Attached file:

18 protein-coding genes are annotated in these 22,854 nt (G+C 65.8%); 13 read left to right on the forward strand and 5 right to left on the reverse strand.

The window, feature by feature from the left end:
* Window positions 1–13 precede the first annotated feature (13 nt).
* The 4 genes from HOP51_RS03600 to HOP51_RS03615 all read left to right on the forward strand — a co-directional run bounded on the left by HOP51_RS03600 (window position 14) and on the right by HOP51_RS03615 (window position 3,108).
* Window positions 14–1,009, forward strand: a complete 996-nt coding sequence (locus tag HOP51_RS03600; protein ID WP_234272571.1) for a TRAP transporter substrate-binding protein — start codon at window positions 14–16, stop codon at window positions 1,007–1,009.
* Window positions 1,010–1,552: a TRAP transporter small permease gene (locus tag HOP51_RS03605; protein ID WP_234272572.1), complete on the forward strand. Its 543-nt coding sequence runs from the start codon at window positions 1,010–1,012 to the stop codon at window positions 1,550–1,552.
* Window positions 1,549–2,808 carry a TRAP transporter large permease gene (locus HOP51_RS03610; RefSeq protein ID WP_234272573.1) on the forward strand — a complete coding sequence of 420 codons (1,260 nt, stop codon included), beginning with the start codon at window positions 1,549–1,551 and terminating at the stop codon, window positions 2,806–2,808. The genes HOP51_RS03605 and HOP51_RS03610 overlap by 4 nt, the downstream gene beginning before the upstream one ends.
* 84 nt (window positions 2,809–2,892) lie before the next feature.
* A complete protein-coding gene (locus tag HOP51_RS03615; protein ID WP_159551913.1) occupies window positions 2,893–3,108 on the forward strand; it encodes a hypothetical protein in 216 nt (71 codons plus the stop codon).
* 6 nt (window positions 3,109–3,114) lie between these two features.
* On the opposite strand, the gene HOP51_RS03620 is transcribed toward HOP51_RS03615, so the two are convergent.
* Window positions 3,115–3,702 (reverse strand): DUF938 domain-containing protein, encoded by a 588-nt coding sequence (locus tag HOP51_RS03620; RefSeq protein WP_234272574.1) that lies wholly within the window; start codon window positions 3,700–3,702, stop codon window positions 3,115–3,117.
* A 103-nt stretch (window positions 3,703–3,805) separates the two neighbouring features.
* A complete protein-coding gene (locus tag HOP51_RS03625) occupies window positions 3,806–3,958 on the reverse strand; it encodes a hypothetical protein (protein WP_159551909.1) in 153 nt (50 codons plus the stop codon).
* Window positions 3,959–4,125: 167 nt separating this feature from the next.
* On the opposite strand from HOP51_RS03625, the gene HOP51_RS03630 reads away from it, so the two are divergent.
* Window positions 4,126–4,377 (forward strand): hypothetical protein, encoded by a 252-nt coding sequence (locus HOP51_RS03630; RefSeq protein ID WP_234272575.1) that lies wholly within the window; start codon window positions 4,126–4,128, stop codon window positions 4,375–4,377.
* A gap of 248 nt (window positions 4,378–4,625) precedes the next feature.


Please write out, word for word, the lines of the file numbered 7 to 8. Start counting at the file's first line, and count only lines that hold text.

* Window positions 1,549–2,808 carry a TRAP transporter large permease gene (locus HOP51_RS03610; RefSeq protein ID WP_234272573.1) on the forward strand — a complete coding sequence of 420 codons (1,260 nt, stop codon included), beginning with the start codon at window positions 1,549–1,551 and terminating at the stop codon, window positions 2,806–2,808. The genes HOP51_RS03605 and HOP51_RS03610 overlap by 4 nt, the downstream gene beginning before the upstream one ends.
* 84 nt (window positions 2,809–2,892) lie before the next feature.